They just don’t seem to learn – nog the pupils, not the teachers and not even the politicians. Of the 26 schools listed by the Department of Basic Education (DBE) as having achieved a matric pass rate of below 40% for the past 5 years, 13 were on the same list last year and a few for a number of years before that.
That’s enough for alarm bells to ring but not enough for politicians to find a solution.
The DA says Section 58B of the South African Schools Act states that the Minister must ensure that provincial MECs for Education account for their actions to improve performance at these schools. They are required to report to the Minister within three months as to how they will improve the performance of chronically underperforming schools.This is obviously not happening.
Nomsa Marchesi, MP and DA Shadow Deputy Minister of Basic Education, says the Minister bears ultimate responsibility for ensuring children receive quality basic education. The failure to ensure that effective plans are implemented to improve pass rates, therefore, falls squarely at her feet.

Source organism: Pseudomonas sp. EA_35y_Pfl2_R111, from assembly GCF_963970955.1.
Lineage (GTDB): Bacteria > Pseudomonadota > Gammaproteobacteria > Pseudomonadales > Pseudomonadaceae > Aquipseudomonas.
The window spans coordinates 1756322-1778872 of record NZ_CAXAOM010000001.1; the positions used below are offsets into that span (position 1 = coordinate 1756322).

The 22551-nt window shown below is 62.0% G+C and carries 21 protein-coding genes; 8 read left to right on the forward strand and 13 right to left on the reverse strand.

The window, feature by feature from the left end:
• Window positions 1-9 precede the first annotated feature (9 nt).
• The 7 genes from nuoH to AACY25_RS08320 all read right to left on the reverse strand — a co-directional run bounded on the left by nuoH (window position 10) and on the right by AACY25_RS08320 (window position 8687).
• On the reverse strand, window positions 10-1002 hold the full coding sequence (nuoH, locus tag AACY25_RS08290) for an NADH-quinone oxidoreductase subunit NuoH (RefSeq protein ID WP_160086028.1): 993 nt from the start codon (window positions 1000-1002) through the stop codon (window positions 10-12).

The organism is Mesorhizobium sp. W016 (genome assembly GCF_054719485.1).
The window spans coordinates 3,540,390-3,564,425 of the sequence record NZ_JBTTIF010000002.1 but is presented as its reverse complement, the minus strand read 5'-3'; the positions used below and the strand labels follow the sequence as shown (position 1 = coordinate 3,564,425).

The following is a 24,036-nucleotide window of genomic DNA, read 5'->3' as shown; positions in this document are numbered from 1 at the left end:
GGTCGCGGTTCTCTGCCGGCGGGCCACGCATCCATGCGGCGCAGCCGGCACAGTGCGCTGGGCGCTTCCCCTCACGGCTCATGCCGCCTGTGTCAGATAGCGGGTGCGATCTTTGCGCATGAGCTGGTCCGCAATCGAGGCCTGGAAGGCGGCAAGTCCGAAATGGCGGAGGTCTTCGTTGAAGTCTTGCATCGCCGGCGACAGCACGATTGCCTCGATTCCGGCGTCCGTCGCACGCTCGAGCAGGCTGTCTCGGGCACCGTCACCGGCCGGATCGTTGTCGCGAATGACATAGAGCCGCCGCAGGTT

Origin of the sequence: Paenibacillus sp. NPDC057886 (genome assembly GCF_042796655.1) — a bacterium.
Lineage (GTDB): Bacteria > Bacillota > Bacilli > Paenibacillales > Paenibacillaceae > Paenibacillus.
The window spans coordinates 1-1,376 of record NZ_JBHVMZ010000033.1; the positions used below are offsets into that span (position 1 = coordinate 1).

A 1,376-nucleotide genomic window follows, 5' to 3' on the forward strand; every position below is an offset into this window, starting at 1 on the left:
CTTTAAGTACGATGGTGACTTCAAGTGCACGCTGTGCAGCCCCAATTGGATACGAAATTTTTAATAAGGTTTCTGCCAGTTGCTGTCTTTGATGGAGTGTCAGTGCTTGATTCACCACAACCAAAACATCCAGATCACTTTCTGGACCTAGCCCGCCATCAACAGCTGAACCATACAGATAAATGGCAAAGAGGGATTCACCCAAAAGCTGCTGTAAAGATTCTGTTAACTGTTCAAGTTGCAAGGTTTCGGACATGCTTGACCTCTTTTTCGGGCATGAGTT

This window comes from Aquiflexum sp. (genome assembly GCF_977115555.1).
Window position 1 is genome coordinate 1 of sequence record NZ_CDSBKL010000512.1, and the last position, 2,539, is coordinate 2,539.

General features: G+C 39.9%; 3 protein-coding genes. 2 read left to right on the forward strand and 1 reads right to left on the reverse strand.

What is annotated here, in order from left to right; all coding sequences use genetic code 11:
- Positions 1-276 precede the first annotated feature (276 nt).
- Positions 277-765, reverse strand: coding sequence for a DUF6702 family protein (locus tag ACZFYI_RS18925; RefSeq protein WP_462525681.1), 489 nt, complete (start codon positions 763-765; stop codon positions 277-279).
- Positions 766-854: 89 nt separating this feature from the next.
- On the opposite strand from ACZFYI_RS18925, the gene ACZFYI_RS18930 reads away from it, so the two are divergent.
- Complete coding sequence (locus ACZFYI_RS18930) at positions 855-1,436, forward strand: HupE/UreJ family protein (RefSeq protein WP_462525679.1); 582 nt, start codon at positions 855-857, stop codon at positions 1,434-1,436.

“The DA will, therefore, write to the Chairperson of the Portfolio Committee on Basic Education, Ms Nomalungelo Gina, today to request an urgent briefing from Minister Angie Motshekga on these long-term underperforming schools.
“At this briefing, the Minister must explain why provincial MECs have not been held accountable for the consistently poor matric pass rates in these schools. She must also provide the Committee with a detailed analysis of why any plans that have been implemented have failed and precisely what she plans to do to ensure that the dismal pass rates are improved.
“Two schools, Leriana Senior Secondary and Mahlaba Secondary, both from Limpopo, have in fact achieved below 40% for the past 9 years. Since 2009 – when Minister Motshekga was appointed – the highest pass rate Leriana Secondary has achieved was 38.5% (2011). This year, only 13 of the 72 candidates writing at the school passed their exams. At Mahlaba Secondary, the pass rate for 2017 has dropped to just 5% for 2017.
“The below table list the underperforming schools as well as the number of years they have failed to achieve a pass rate of more than 40%:”